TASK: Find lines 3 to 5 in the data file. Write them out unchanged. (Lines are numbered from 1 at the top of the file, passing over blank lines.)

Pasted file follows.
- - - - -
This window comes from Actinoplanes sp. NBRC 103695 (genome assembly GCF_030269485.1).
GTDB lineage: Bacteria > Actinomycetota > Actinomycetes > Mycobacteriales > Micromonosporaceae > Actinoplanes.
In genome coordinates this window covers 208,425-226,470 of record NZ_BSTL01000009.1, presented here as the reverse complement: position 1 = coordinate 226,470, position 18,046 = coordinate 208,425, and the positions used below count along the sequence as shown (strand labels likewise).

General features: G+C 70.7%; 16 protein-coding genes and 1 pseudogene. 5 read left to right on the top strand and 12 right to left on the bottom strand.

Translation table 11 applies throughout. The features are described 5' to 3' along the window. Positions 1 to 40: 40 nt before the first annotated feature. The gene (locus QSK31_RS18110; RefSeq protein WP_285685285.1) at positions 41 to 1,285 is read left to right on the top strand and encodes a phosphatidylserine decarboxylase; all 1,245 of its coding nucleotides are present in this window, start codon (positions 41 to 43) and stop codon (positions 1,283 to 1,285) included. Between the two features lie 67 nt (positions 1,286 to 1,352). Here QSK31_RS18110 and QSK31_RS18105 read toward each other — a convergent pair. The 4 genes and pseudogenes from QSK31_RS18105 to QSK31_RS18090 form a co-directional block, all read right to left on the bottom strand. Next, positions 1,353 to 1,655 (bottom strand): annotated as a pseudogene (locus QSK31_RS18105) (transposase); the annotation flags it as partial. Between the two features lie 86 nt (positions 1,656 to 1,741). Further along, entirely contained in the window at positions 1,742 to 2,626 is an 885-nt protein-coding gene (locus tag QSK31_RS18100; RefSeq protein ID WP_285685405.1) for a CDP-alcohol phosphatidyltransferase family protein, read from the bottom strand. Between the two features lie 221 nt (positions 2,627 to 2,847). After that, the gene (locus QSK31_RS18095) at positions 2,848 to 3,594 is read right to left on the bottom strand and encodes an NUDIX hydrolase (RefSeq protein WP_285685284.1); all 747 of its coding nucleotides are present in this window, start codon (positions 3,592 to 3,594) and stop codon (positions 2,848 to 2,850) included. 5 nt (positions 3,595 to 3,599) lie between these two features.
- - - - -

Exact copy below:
In genome coordinates this window covers 208,425-226,470 of record NZ_BSTL01000009.1, presented here as the reverse complement: position 1 = coordinate 226,470, position 18,046 = coordinate 208,425, and the positions used below count along the sequence as shown (strand labels likewise).

General features: G+C 70.7%; 16 protein-coding genes and 1 pseudogene. 5 read left to right on the top strand and 12 right to left on the bottom strand.

Translation table 11 applies throughout. The features are described 5' to 3' along the window. Positions 1 to 40: 40 nt before the first annotated feature. The gene (locus QSK31_RS18110; RefSeq protein WP_285685285.1) at positions 41 to 1,285 is read left to right on the top strand and encodes a phosphatidylserine decarboxylase; all 1,245 of its coding nucleotides are present in this window, start codon (positions 41 to 43) and stop codon (positions 1,283 to 1,285) included. Between the two features lie 67 nt (positions 1,286 to 1,352). Here QSK31_RS18110 and QSK31_RS18105 read toward each other — a convergent pair. The 4 genes and pseudogenes from QSK31_RS18105 to QSK31_RS18090 form a co-directional block, all read right to left on the bottom strand. Next, positions 1,353 to 1,655 (bottom strand): annotated as a pseudogene (locus QSK31_RS18105) (transposase); the annotation flags it as partial. Between the two features lie 86 nt (positions 1,656 to 1,741). Further along, entirely contained in the window at positions 1,742 to 2,626 is an 885-nt protein-coding gene (locus tag QSK31_RS18100; RefSeq protein ID WP_285685405.1) for a CDP-alcohol phosphatidyltransferase family protein, read from the bottom strand. Between the two features lie 221 nt (positions 2,627 to 2,847). After that, the gene (locus QSK31_RS18095) at positions 2,848 to 3,594 is read right to left on the bottom strand and encodes an NUDIX hydrolase (RefSeq protein WP_285685284.1); all 747 of its coding nucleotides are present in this window, start codon (positions 3,592 to 3,594) and stop codon (positions 2,848 to 2,850) included. 5 nt (positions 3,595 to 3,599) lie between these two features.